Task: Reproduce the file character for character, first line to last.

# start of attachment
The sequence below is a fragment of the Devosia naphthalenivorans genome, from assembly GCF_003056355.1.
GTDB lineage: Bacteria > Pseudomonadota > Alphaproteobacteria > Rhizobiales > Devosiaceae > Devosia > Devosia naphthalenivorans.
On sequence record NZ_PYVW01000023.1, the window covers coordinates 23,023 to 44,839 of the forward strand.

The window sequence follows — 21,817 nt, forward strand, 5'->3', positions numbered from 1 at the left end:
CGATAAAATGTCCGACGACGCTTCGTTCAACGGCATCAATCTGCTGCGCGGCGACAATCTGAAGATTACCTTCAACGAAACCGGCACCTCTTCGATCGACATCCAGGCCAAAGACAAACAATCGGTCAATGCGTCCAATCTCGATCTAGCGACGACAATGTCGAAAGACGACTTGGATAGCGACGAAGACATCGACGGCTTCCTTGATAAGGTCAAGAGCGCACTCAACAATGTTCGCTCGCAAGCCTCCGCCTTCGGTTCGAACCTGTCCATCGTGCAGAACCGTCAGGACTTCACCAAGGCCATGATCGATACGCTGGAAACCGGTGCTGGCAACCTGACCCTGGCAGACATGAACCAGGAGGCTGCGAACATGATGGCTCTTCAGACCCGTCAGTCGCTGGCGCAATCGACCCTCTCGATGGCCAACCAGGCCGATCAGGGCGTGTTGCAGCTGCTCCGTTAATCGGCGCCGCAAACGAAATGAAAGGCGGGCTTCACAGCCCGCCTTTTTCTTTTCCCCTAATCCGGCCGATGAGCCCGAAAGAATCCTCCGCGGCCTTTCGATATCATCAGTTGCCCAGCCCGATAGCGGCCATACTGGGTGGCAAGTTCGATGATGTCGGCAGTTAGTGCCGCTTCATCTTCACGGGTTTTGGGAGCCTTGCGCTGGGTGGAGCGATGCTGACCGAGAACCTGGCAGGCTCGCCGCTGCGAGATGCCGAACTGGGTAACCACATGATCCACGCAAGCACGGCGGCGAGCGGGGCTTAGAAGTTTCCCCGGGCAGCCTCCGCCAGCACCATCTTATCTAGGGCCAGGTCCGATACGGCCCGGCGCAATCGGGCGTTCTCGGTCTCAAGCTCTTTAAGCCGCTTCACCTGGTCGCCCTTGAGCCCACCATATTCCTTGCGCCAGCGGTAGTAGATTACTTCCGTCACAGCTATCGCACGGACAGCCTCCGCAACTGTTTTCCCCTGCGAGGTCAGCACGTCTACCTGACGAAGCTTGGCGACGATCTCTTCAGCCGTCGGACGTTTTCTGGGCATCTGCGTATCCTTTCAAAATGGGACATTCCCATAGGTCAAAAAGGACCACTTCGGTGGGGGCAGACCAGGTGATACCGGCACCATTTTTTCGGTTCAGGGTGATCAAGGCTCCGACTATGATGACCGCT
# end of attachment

The sequence below is a fragment of the Devosia naphthalenivorans genome, from assembly GCF_003056355.1.
GTDB lineage: Bacteria > Pseudomonadota > Alphaproteobacteria > Rhizobiales > Devosiaceae > Devosia > Devosia naphthalenivorans.
On sequence record NZ_PYVW01000023.1, the window covers coordinates 23,023 to 44,839 of the forward strand.

The window sequence follows — 21,817 nt, forward strand, 5'->3', positions numbered from 1 at the left end:
CGATAAAATGTCCGACGACGCTTCGTTCAACGGCATCAATCTGCTGCGCGGCGACAATCTGAAGATTACCTTCAACGAAACCGGCACCTCTTCGATCGACATCCAGGCCAAAGACAAACAATCGGTCAATGCGTCCAATCTCGATCTAGCGACGACAATGTCGAAAGACGACTTGGATAGCGACGAAGACATCGACGGCTTCCTTGATAAGGTCAAGAGCGCACTCAACAATGTTCGCTCGCAAGCCTCCGCCTTCGGTTCGAACCTGTCCATCGTGCAGAACCGTCAGGACTTCACCAAGGCCATGATCGATACGCTGGAAACCGGTGCTGGCAACCTGACCCTGGCAGACATGAACCAGGAGGCTGCGAACATGATGGCTCTTCAGACCCGTCAGTCGCTGGCGCAATCGACCCTCTCGATGGCCAACCAGGCCGATCAGGGCGTGTTGCAGCTGCTCCGTTAATCGGCGCCGCAAACGAAATGAAAGGCGGGCTTCACAGCCCGCCTTTTTCTTTTCCCCTAATCCGGCCGATGAGCCCGAAAGAATCCTCCGCGGCCTTTCGATATCATCAGTTGCCCAGCCCGATAGCGGCCATACTGGGTGGCAAGTTCGATGATGTCGGCAGTTAGTGCCGCTTCATCTTCACGGGTTTTGGGAGCCTTGCGCTGGGTGGAGCGATGCTGACCGAGAACCTGGCAGGCTCGCCGCTGCGAGATGCCGAACTGGGTAACCACATGATCCACGCAAGCACGGCGGCGAGCGGGGCTTAGAAGTTTCCCCGGGCAGCCTCCGCCAGCACCATCTTATCTAGGGCCAGGTCCGATACGGCCCGGCGCAATCGGGCGTTCTCGGTCTCAAGCTCTTTAAGCCGCTTCACCTGGTCGCCCTTGAGCCCACCATATTCCTTGCGCCAGCGGTAGTAGATTACTTCCGTCACAGCTATCGCACGGACAGCCTCCGCAACTGTTTTCCCCTGCGAGGTCAGCACGTCTACCTGACGAAGCTTGGCGACGATCTCTTCAGCCGTCGGACGTTTTCTGGGCATCTGCGTATCCTTTCAAAATGGGACATTCCCATAGGTCAAAAAGGACCACTTCGGTGGGGGCAGACCAGGTGATACCGGCACCATTTTTTCGGTTCAGGGTGATCAAGGCTCCGACTATGATGACCGCT